Her Deadly Secrets
KIRA VANCE gripped the steering wheel and navigated the slick streets. The summer downpour had come out of nowhere, catching her off guard. She’d wanted to make a good impression, and now she was going to arrive not just late but soaking wet in a white T-shirt that was nearly transparent.
Water dripped onto her shoulder as she reached a stoplight, and she glared up at her leaky sunroof. There was no denying it—she needed a new car. Her little Celica had six-digit mileage and a bad transmission, but she refused to trade it in. She couldn’t afford an upgrade, and the car had been with her through so many ups and downs she was sentimental about it.
The phone chimed on the seat beside her, but she ignored it because it was Ollie, her shrewd, rude, and sometimes infuriating boss. She didn’t want to talk to him on the phone. She needed a face-to-face.
As Kira skidded away from the intersection, her car’s engine warning light flashed on.
“Son of a bitch,” she muttered.
She’d just had it in for an oil change, and the guy had said he’d checked everything.
But people lied. Often. If they didn’t, she’d be out of a job.
Kira’s work was a search for the truth—the good, the bad, and the ugly. She dug up the facts and let the lawyers deal with them in court. Or not. Sometimes her discoveries meant a witness wouldn’t be called to testify. Or the defense team would develop a new strategy. Sometimes her discoveries poked big fat holes in the case of a zealous prosecutor.
The truth cut both ways, and that’s what she liked about it. Finding that truth gave her a heady rush that made up for the downsides of PI work, such as dealing with cheating spouses and deadbeat dads and insurance scams. Those were the cases that made her pissed off and cynical.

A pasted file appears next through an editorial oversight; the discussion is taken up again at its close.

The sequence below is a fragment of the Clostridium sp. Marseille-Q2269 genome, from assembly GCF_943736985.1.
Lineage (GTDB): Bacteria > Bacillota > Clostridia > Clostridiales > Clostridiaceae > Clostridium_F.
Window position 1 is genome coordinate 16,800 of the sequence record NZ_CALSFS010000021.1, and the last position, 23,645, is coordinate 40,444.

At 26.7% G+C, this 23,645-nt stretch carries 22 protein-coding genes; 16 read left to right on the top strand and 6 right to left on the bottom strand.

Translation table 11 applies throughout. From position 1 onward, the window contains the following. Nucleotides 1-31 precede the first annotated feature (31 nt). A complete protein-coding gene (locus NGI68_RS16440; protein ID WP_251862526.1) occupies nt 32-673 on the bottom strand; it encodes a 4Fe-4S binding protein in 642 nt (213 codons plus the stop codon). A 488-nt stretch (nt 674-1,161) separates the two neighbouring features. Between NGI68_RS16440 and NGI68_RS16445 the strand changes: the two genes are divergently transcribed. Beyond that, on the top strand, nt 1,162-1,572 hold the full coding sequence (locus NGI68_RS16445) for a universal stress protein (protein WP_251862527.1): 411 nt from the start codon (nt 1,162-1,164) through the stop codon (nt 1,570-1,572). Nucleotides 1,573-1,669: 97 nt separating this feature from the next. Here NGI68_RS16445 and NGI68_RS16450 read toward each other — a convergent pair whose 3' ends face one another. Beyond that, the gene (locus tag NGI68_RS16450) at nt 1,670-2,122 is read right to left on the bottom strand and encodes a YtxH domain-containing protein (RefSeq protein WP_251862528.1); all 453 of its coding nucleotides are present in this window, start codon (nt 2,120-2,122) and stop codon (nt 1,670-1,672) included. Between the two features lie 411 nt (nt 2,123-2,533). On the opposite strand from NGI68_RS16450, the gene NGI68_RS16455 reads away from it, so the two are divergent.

Another thing that pissed her off? Unpaid invoices. Ollie was three weeks behind on a big one, and he was the master of the dodge, which was one reason she’d decided to track him down in person tonight to deliver her news.
Kira reached the street that turned into River Oaks, where stately houses sat far back on manicured lawns. The thunderstorm had brought an early evening, and the thick St. Augustine grass looked almost neon green in the eerie light.
Cars lined both sides of the street. Someone down the block was having a party, apparently, which seemed odd for a Tuesday. A red Jaguar glided up to the curb ahead, and a valet sprang out and sprinted past her.
Kira spotted Ollie’s no-nonsense Ford parked at the base of a steep driveway. She wedged her car between a pair of Mercedes SUVs and cut the engine as she looked around.
This was it. Mount Logan. Named for Brock Logan, managing partner at the law firm that had hired Ollie to investigate its big cases. Kira had thought the name was a reference to Brock Logan’s oversize ego, but she saw now that she’d been wrong, at least partially. The house perched atop a hill on a large corner lot, elevated above the other mansions in Houston’s most exclusive neighborhood.
Kira had never set foot inside a River Oaks home, and her curiosity was mixed with professional ambition. Besides confronting Ollie, she was here to do some business development. It was high time for her to meet Ollie’s big-fish client, who’d been keeping her in Ramen noodles and Netflix these past three years. She’d never met the man because Ollie liked her to stay behind the scenes. But those days were over.
Kira grabbed her files and glanced in the rearview mirror. This extreme humidity was not her friend. Her mascara was smudged, and her long dark hair was a frizzy mess. She smoothed her hair down and swiped on some red lipstick. Nothing she could do about her damp skinny jeans, but she grabbed her tailored black blazer from the back seat, hoping to hide the wet-T-shirt look she had going on. After trading her cheap flip-flops for strappy black sandals, she pushed open the door with a squeak.
The torrent had let up, but it was drizzling as another valet ran past her. Not far behind him was a plodding jogger in a soaked gray hoodie. Kira waited for him to pass and then crossed the street to Logan’s house.